Participants were 128 children with WS. Of these children, 121 were consecutive participants within the 4 – 16 year age range in an ongoing study of cognitive and language development of individuals with WS at the University of Louisville and the University of Nevada School of Medicine. As part of this study, the ADIS-P is administered to the parents of all children ages 4 years and older. Seven additional children whose parents had completed the ADIS as part of a similar study at the University of Wisconsin-Milwaukee were also included. The WS diagnosis for all children was confirmed by means of a fluorescence in situ hybridization (FISH) test. Nine children were excluded because they met autism or autism spectrum criteria based on clinical judgment following evaluation using the Autism Diagnostic Interview-Revised (Lord and others 1994) and the Autism Diagnostic Observation Schedule (ADOS-G; Lord and others 2000).

For the remaining 119 children, (54 boys and 65 girls), mean CA was 9.1 years (SD = 3.3 years, range = 4.01 – 16.9 years). Mean General Conceptual Ability Score (GCA; similar to IQ) on the Differential Ability Scales (DAS; Elliott 1990a, b) was 59.5 (SD = 13.7, range = <25 – 94). Based on GCA, 20% of the children had intellectual abilities in the normal range, 61% had mild mental retardation, 14% had moderate mental retardation, and 5% had severe mental retardation. WS is associated with a specific cognitive profile involving relative strength in verbal short-term memory and language and extreme weakness in visuospatial construction (Mervis and others 2000). As such, GCA often provides an underestimate of the verbal abilities of children with WS (Meyer-Lindenberg and others 2006). All of the children, including those with severe mental retardation, were verbal, and of the children 6 years or older, all but one spoke in sentences.

Instruments

ADIS-IV, Child/Parent version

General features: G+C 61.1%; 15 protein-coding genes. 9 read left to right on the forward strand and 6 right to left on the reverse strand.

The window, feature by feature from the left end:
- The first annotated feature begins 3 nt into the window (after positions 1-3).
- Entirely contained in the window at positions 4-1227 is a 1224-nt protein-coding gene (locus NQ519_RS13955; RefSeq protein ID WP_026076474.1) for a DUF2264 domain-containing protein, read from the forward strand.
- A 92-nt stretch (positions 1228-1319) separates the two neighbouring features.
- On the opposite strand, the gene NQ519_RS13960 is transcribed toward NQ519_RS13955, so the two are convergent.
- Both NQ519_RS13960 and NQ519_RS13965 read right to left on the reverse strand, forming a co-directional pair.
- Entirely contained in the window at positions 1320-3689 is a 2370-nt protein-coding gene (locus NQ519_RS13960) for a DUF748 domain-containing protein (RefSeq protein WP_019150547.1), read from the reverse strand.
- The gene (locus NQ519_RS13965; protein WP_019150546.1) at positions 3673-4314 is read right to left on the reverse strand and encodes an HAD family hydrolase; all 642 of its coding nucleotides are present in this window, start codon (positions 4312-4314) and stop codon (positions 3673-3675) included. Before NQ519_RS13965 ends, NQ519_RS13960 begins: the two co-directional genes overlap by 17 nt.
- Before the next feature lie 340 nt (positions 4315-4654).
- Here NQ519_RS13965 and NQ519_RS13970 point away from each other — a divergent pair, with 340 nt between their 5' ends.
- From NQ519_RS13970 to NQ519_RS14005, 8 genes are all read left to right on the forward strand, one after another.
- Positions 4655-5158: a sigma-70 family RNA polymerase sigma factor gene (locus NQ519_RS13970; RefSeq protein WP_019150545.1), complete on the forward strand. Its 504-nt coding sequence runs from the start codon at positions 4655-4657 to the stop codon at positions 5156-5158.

The ADIS, Parent version (Silverman and Albano 1996), is a structured interview designed to diagnose anxiety disorders of childhood and adolescence. It is based on DSM-IV criteria and is used both to determine the diagnosis and its severity. It allows for differential diagnoses among all the DSM-IV anxiety and related disorders and provides data regarding symptomatology, etiology, and the course of the disorder (Silverman 1994). In addition to anxiety disorders, the ADIS assesses for attention deficit/hyperactivity disorder (ADHD), oppositional defiant disorder (ODD), conduct disorder, enuresis, sleep terror disorder, and selective mutism, as well as major depressive disorder and dysthymia. Silverman and others (2001) have found excellent reliability for separation anxiety disorder, social phobia, specific phobia, and GAD as well as excellent test-retest reliability for the interview. Usually it is administered together with the Child Schedule, however in the current study only the parent reports were analyzed, because individuals with developmental disabilities may not be able to provide accurate reports of experiences (Sovner 1986). Additionally, there is evidence suggesting that parents may be able to provide more reliable information about children's psychological and emotional states and behaviors than the children themselves (Edelbrock and others 1985, 1986).